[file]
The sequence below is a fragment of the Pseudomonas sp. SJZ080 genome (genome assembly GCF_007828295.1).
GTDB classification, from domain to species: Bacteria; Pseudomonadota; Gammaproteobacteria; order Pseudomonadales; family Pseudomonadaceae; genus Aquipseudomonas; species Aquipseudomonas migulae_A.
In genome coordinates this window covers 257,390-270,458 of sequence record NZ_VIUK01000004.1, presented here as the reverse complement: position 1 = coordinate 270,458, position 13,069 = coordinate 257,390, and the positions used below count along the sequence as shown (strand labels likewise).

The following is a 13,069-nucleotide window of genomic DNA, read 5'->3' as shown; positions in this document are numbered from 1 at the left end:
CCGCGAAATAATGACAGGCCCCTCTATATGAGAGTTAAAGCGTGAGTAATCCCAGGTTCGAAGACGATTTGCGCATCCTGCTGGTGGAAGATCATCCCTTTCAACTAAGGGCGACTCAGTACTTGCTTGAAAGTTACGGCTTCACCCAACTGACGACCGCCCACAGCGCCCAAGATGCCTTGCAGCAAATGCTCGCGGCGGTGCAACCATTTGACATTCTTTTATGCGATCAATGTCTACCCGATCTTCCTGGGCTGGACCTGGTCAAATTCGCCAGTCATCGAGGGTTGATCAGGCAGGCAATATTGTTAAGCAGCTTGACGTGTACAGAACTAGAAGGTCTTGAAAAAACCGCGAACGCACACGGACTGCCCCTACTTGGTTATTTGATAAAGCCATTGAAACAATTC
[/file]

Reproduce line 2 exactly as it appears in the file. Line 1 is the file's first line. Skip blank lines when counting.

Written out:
GTDB classification, from domain to species: Bacteria; Pseudomonadota; Gammaproteobacteria; order Pseudomonadales; family Pseudomonadaceae; genus Aquipseudomonas; species Aquipseudomonas migulae_A.